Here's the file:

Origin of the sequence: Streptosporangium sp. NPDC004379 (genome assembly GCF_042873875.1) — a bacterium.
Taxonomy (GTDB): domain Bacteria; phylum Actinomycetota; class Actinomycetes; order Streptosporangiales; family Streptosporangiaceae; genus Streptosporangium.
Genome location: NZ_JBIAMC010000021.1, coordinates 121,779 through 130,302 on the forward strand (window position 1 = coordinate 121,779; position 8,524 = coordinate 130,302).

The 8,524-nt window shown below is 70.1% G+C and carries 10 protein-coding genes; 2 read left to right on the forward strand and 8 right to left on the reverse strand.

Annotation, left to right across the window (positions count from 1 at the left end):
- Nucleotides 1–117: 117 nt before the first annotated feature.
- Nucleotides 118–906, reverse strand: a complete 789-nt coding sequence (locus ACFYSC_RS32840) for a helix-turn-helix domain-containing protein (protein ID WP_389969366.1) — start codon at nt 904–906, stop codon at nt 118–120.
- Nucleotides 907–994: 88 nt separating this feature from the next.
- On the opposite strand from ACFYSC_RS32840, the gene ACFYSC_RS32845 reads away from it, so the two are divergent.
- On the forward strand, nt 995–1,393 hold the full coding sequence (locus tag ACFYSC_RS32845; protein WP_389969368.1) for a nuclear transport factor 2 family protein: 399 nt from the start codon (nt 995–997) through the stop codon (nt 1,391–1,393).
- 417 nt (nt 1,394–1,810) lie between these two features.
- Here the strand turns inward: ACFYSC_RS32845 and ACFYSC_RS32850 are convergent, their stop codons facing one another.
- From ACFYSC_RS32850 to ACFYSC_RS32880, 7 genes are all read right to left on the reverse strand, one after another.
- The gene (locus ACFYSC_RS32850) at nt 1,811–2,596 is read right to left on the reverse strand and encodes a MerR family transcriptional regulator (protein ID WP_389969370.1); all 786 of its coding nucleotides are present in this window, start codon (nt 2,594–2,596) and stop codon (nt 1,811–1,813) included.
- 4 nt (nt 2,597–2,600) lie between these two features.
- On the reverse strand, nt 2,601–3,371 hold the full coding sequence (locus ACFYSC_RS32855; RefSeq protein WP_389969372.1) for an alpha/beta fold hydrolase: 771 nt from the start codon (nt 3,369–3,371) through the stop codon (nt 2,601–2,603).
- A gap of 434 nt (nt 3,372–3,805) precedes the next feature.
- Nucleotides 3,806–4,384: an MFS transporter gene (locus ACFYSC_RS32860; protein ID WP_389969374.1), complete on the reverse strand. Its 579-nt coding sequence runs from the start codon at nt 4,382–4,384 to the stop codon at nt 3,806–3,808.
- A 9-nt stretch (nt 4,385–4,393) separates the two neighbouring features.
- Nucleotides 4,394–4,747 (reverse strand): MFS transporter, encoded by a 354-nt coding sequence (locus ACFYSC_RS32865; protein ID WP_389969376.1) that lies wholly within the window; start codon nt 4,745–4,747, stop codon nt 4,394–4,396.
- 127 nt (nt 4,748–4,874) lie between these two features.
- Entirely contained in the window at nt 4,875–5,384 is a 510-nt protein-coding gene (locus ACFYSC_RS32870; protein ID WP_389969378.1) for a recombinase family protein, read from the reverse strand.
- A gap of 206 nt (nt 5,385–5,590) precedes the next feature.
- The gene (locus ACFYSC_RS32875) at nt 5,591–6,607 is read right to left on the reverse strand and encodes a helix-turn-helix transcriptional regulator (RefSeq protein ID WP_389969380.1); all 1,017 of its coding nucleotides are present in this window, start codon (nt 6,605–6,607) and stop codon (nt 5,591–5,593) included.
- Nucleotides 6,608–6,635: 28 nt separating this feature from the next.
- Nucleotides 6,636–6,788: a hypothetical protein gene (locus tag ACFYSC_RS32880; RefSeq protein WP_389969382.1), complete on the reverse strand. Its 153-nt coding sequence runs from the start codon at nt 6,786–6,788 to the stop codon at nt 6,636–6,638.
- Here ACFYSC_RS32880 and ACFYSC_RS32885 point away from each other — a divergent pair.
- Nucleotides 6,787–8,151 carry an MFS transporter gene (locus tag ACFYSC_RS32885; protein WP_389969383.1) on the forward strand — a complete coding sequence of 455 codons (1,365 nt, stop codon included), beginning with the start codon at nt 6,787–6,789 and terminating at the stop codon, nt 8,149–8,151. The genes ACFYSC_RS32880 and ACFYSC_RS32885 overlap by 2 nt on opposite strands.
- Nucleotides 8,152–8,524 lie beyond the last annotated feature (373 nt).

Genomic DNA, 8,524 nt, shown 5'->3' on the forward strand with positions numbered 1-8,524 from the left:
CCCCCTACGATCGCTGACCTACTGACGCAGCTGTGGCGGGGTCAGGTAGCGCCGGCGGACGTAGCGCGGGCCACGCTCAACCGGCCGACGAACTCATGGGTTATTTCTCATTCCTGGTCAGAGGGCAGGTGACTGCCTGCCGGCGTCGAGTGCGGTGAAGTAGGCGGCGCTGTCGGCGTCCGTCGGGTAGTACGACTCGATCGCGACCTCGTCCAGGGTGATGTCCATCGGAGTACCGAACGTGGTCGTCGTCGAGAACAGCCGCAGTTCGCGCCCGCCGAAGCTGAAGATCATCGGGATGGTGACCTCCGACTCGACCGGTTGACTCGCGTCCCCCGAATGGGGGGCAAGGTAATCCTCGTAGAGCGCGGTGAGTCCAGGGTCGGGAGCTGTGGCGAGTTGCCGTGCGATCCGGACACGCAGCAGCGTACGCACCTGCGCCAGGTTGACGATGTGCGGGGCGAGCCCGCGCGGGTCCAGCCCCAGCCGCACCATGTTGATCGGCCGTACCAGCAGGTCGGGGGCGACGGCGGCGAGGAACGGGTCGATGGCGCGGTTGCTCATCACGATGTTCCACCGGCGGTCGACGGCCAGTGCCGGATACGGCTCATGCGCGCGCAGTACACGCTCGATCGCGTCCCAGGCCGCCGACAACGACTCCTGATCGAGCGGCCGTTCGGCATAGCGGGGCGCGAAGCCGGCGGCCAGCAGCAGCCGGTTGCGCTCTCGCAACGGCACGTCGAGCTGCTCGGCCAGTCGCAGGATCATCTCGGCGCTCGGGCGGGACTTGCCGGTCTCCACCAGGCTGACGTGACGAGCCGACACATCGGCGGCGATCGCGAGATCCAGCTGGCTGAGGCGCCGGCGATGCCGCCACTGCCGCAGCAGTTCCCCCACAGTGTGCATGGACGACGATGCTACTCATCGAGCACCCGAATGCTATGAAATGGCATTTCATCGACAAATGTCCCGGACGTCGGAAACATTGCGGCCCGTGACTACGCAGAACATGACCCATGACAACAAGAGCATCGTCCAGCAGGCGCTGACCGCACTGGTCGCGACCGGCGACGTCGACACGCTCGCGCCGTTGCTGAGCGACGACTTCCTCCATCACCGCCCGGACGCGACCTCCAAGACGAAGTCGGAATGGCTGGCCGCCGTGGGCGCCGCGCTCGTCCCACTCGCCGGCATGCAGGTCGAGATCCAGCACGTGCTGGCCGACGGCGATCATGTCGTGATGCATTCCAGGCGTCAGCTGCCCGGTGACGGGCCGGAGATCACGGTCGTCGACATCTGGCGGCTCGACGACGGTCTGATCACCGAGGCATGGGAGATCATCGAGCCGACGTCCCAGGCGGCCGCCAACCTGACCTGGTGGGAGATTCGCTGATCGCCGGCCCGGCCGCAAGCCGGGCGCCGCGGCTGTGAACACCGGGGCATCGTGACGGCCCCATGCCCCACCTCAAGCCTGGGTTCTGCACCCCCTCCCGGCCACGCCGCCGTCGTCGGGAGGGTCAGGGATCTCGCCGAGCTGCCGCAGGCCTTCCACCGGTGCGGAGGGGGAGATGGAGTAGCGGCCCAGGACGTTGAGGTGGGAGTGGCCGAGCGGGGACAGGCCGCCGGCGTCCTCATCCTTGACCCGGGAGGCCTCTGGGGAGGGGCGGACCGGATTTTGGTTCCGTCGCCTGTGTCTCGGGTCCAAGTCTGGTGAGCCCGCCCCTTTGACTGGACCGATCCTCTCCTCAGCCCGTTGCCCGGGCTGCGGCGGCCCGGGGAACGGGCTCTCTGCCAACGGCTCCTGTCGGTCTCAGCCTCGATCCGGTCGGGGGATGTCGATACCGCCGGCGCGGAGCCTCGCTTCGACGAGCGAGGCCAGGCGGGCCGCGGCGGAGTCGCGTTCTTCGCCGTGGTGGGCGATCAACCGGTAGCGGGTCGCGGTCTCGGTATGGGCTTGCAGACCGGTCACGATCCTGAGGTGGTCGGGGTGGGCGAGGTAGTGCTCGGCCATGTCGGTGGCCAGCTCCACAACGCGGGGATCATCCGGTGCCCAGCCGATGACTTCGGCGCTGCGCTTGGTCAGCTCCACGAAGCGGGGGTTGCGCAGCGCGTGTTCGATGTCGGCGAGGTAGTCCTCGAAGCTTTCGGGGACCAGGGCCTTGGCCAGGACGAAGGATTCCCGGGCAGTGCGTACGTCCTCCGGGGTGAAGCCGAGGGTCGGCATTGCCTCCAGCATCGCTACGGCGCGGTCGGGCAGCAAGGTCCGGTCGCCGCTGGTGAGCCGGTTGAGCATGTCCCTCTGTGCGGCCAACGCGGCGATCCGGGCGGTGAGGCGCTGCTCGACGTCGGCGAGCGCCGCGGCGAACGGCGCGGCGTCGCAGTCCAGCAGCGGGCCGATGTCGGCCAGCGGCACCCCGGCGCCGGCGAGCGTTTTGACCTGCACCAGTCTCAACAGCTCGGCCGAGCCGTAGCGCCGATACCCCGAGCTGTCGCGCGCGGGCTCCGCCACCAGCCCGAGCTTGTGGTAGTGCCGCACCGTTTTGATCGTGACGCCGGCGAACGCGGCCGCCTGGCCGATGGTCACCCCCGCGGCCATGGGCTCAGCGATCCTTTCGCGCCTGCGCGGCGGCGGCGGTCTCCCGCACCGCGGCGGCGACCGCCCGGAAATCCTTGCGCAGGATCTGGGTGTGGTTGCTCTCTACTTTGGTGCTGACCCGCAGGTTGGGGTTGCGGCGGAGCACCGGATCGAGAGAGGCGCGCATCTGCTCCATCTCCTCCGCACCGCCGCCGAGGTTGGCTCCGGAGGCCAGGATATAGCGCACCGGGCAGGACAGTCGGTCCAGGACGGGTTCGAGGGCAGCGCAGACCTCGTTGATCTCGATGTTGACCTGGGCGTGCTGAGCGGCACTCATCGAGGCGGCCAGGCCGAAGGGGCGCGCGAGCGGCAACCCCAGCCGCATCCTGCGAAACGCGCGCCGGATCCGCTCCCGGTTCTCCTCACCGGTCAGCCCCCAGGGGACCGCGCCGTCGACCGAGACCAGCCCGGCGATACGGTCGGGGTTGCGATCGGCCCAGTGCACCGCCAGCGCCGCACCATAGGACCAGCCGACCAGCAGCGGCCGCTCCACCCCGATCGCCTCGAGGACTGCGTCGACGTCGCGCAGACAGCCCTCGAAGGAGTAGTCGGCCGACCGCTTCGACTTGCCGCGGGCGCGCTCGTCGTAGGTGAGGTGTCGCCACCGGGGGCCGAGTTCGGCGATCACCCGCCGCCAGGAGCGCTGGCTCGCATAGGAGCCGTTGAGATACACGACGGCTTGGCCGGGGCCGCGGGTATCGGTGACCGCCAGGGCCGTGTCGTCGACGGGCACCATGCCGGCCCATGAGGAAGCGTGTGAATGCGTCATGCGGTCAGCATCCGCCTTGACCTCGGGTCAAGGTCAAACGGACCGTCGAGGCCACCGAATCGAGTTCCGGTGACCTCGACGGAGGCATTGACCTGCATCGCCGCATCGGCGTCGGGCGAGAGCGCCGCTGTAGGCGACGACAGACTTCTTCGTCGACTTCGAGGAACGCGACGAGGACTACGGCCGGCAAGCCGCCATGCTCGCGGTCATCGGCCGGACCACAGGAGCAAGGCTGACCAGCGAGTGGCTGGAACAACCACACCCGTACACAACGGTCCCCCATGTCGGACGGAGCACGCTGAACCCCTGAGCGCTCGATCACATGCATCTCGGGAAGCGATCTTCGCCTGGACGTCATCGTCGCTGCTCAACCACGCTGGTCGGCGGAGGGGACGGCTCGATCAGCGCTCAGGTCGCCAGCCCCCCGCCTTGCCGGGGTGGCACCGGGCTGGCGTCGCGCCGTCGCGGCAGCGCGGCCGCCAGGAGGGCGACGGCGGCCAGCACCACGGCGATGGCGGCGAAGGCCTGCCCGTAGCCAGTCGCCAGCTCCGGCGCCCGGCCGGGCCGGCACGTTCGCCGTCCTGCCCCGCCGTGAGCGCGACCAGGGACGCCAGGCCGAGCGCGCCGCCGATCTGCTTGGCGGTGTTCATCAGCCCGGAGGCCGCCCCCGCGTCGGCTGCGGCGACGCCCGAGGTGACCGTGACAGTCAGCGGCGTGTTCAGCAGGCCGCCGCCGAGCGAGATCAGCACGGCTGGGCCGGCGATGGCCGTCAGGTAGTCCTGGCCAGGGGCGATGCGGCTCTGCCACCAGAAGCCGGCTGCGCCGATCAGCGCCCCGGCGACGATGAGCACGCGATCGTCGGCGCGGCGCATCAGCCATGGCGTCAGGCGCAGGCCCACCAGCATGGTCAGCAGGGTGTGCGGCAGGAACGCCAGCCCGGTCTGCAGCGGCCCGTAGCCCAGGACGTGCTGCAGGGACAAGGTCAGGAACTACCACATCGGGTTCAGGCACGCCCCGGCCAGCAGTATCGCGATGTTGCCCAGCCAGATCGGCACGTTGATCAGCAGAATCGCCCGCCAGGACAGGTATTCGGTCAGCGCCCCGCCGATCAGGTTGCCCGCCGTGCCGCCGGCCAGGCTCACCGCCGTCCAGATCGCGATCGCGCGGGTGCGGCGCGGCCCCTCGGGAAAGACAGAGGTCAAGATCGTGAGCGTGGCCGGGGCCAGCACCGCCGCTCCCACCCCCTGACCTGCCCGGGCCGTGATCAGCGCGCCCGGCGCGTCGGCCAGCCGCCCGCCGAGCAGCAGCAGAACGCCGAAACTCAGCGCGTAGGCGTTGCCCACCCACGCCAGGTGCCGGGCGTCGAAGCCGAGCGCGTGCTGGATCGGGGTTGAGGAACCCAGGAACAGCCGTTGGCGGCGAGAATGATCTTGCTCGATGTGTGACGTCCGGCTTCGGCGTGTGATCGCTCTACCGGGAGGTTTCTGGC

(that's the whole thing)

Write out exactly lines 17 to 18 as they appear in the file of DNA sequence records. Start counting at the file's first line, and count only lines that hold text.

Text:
- A gap of 434 nt (nt 3,372–3,805) precedes the next feature.
- Nucleotides 3,806–4,384: an MFS transporter gene (locus ACFYSC_RS32860; protein ID WP_389969374.1), complete on the reverse strand. Its 579-nt coding sequence runs from the start codon at nt 4,382–4,384 to the stop codon at nt 3,806–3,808.